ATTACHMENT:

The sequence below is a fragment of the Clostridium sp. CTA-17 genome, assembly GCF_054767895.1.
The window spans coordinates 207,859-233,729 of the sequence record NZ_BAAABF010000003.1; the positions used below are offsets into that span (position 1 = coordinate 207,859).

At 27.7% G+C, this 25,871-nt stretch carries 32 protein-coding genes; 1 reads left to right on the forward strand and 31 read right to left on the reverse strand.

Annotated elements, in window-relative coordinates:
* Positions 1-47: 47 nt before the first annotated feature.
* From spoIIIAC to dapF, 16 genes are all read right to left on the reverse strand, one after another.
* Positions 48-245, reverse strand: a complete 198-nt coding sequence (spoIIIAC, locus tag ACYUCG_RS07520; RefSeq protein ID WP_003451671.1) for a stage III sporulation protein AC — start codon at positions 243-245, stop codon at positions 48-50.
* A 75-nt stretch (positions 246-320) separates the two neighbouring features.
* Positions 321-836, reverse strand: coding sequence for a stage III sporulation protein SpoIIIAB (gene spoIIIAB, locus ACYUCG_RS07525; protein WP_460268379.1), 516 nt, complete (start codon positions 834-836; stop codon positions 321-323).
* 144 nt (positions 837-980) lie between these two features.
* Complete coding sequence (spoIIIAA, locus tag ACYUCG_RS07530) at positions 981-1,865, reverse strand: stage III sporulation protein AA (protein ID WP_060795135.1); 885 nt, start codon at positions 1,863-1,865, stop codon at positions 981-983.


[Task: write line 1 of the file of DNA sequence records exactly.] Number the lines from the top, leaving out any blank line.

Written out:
The sequence below is a fragment of the Clostridium sp. CTA-17 genome, assembly GCF_054767895.1.